Cultivating non-judgmental thinking is taught in Dialectical Behavior Therapy (DBT) Skills Groups as a part of the Mindfulness Training. Mindfulness teaches individuals to observe and describe their own behavior, which is necessary when any new behavior is being learned, when there is some sort of problem, or a need for change.
In DBT mindfulness skills are intended to improve an individual’s abilities to observe and describe themselves and their environment non-judgmentally, which enhances the ability to participate in life effectively.
Continue reading “Exercises For Non-judgmental Thinking” »
A central goal in DBT is to cultivate a non-judgmental stance towards our lives and ourselves. However, when you experience intense emotions and have stress and significant obstacles in your life, it’s difficult to refrain from passing judgment.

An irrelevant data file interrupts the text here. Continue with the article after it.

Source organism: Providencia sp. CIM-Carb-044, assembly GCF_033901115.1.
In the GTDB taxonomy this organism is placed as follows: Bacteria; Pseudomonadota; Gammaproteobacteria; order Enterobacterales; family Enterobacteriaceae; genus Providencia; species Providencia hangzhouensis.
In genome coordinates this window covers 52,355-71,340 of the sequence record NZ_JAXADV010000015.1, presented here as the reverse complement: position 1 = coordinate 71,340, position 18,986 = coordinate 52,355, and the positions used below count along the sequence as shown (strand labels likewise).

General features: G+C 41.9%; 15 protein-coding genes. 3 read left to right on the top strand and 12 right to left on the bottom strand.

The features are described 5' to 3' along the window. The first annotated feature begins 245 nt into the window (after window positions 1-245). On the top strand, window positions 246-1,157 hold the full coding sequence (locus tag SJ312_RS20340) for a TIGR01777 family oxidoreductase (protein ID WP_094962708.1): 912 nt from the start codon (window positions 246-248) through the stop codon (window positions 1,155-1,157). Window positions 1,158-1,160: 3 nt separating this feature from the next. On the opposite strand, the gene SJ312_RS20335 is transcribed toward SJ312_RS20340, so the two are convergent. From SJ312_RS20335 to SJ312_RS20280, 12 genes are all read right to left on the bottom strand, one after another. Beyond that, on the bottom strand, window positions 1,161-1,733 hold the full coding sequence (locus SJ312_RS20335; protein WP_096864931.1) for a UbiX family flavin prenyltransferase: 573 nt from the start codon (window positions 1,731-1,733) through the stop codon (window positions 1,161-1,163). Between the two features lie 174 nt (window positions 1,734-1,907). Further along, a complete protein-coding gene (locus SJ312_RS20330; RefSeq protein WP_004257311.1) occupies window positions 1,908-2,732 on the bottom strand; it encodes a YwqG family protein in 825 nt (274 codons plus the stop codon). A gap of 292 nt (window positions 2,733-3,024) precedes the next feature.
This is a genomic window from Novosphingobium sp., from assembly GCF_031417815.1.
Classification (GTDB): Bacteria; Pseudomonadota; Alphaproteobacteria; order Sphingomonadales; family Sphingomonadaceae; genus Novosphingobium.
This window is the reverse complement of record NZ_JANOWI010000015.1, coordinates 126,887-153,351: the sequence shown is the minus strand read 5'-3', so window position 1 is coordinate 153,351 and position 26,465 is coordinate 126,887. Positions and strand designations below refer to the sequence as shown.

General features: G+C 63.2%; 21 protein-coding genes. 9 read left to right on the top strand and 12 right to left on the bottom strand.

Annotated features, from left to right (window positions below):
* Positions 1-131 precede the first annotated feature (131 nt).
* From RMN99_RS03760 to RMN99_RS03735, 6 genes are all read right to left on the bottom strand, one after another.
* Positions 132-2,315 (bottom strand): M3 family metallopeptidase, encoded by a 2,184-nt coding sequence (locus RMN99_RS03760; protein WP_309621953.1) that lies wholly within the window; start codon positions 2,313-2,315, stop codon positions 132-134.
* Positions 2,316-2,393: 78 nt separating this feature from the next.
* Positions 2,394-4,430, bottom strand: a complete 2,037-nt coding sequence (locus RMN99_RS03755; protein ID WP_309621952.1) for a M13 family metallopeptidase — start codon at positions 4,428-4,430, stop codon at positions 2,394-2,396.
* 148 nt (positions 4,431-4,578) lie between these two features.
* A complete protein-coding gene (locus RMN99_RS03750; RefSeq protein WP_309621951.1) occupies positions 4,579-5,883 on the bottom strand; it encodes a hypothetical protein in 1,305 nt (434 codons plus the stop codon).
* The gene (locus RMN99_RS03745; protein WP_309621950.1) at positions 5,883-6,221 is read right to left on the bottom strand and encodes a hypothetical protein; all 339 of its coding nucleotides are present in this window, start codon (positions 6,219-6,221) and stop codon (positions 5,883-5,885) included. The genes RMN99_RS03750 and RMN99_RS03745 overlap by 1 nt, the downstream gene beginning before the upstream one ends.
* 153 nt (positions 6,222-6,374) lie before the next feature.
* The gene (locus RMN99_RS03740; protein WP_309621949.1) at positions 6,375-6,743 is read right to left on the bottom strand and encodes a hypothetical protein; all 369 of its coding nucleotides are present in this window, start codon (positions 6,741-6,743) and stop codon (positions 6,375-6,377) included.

Judgments are spontaneous and often inaccurate interpretations of our environment that influence our thinking and behavior. Social psychology research shows that our motives and expectations slant our judgments. When we are motivated to avoid painful emotions, we are likely to judge those who hurt us, conflict with us or remind us of our shortcomings. Often we’ve internalized the judgments of others and save our harshest judgments for ourselves. As a result, when we face an obstacle, don’t get our way or don’t succeed in our efforts, we are likely to attribute our problems to the personality defects of those around us and ourselves. They are lazy and stupid. We are incompetent, needy or a failure. Continue reading “Why Not Judge?” »